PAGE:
Note: The Control Yeast Plasmid DNA (Product Code C4959) is supplied. The plasmid serves as a positive
       control only for testing the transformation technique, using an ura deficient yeast strain and the supplied
       Yeast Synthetic Drop-out Medium Supplement Without Uracil (Product Code Y1501).

7.    Add 600 µl of PLATE Buffer (Product Code P8966) and vortex.

8.    Incubate 4-16 hours at room temperature.

9.    Optional: Heat shock for 15 minutes in a 42 °C heat block or water bath.

10.   Spin 3 seconds in microcentrifuge and remove the supernatant. Do not spin longer as it will become hard to
        resuspend the cells.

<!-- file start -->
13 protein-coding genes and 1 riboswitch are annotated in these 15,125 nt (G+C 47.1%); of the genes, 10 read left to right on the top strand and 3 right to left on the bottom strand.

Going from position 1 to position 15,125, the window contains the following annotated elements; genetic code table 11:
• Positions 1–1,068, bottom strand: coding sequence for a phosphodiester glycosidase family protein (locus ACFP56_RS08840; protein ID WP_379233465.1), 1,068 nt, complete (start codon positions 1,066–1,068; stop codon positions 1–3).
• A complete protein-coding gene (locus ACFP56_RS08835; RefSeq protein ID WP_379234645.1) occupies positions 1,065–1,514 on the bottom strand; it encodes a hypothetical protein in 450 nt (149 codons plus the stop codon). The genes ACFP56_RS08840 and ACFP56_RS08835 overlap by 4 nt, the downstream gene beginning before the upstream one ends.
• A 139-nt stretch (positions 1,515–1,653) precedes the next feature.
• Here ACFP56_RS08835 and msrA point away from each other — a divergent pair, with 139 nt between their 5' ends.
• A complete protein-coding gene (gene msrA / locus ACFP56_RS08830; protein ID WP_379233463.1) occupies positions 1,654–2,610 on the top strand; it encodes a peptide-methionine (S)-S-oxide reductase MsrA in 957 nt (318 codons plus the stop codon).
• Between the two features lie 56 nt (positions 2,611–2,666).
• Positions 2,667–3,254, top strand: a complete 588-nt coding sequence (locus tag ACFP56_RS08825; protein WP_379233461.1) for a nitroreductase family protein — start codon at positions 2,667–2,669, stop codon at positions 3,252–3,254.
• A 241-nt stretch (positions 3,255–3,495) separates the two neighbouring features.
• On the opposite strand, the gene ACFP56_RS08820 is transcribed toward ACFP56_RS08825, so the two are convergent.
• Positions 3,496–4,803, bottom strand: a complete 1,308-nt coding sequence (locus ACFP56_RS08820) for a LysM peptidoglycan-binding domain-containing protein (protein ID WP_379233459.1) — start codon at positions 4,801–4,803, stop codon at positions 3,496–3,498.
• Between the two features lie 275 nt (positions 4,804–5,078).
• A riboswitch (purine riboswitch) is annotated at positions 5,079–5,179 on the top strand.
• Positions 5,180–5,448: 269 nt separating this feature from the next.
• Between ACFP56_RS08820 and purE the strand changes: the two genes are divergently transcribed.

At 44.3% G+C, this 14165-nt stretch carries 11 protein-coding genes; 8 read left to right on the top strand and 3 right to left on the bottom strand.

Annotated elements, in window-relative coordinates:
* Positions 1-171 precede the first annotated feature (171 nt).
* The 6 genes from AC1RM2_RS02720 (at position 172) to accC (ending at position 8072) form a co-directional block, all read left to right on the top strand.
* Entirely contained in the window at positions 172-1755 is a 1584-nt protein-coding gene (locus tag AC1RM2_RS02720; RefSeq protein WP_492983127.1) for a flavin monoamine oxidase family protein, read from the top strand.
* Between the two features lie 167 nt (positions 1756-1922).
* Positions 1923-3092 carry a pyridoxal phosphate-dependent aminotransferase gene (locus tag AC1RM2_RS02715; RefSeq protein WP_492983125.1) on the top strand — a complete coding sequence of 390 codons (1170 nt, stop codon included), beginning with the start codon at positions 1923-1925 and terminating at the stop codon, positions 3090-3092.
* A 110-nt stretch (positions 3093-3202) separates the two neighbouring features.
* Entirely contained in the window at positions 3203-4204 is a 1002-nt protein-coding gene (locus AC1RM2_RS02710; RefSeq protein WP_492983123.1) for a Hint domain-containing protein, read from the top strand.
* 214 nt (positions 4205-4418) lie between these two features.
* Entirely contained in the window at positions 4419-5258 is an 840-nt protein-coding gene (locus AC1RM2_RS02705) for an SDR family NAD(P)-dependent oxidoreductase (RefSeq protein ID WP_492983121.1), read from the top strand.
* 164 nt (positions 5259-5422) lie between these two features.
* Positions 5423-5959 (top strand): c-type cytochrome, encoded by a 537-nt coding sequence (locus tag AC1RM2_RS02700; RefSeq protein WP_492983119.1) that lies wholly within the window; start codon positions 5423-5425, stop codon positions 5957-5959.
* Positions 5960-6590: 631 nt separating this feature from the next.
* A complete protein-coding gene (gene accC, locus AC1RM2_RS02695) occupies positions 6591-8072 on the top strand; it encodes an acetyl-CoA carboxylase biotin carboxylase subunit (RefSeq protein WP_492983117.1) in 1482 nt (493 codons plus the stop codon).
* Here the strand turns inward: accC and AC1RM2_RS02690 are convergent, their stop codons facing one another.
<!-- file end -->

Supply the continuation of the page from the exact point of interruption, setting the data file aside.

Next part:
11.   Resuspend cells in 500 µl of sterile water.

12.   Plate 100 µl on appropriate SC selective plates without required supplement.

13.   Incubate (face down) at 30 °C for 2-3 days until colonies appear.

Materials


     

References

  1. Ito, H., et al., Transformation of intact cells treated with alkali cations. J. Bacteriol., 153, 163-8 (1983).
  2. Hill, J., et al., DMSO-enhanced whole cell yeast transformation. Nuc. Acids Res., 19, 5791(1991).
  3. Gietz, D., et al., Improved method for high efficiency transformation of yeast. Nuc. Acids Res., 20, 1425 (1992).
  4. Elble, R., A simple efficient procedure for transformation of yeast. BioTechniques, 13, 18-20 (1992)